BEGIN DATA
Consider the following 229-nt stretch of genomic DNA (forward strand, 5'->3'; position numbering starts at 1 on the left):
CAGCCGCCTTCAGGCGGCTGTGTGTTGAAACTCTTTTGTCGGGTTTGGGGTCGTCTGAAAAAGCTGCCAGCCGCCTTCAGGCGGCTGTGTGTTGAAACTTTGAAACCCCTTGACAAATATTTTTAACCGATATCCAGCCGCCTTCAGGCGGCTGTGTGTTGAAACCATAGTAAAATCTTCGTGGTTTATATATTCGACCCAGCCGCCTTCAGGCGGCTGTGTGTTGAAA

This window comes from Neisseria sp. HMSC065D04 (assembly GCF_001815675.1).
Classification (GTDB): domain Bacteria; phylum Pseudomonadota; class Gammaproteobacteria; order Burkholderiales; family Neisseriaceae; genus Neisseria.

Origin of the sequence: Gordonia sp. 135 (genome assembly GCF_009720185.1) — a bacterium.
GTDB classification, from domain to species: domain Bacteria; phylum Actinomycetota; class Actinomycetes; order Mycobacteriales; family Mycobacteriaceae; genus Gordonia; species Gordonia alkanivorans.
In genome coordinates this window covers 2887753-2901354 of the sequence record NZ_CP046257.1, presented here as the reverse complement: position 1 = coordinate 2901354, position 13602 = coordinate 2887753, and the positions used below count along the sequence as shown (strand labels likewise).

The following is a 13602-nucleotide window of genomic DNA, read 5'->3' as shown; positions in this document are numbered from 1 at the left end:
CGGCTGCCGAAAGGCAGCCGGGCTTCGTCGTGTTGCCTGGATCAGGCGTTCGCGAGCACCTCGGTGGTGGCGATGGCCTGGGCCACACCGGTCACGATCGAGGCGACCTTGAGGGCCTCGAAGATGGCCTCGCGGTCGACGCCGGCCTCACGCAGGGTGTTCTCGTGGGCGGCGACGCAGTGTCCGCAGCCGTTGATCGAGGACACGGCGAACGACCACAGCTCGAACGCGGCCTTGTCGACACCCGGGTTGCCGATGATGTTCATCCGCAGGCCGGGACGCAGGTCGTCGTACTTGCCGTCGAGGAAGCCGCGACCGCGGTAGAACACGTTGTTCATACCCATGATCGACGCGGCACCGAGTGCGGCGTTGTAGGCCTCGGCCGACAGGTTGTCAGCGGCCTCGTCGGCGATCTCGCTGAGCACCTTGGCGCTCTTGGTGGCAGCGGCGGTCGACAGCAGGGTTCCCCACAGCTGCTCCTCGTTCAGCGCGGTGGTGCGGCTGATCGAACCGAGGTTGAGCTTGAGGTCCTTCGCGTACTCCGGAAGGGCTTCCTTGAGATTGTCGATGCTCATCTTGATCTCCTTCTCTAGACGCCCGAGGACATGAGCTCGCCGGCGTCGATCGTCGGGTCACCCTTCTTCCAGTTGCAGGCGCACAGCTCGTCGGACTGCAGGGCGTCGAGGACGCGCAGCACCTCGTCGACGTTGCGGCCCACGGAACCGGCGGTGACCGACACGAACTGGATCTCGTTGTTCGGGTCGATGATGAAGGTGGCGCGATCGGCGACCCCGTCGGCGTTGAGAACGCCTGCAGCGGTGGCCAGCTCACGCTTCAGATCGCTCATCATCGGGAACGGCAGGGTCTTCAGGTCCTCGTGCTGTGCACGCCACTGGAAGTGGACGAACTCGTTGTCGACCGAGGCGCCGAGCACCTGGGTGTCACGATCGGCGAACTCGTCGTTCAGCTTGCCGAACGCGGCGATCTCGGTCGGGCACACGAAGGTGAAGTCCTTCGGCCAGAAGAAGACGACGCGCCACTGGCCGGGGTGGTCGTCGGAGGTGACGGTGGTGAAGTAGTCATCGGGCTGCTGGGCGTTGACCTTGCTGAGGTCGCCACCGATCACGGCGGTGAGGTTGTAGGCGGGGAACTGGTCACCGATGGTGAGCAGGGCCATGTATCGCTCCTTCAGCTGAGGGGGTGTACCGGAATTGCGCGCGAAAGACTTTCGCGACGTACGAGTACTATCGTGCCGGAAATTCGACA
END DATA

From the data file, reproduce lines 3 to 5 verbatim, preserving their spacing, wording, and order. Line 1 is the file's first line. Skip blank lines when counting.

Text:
This window comes from Neisseria sp. HMSC065D04 (assembly GCF_001815675.1).
Classification (GTDB): domain Bacteria; phylum Pseudomonadota; class Gammaproteobacteria; order Burkholderiales; family Neisseriaceae; genus Neisseria.

Origin of the sequence: Gordonia sp. 135 (genome assembly GCF_009720185.1) — a bacterium.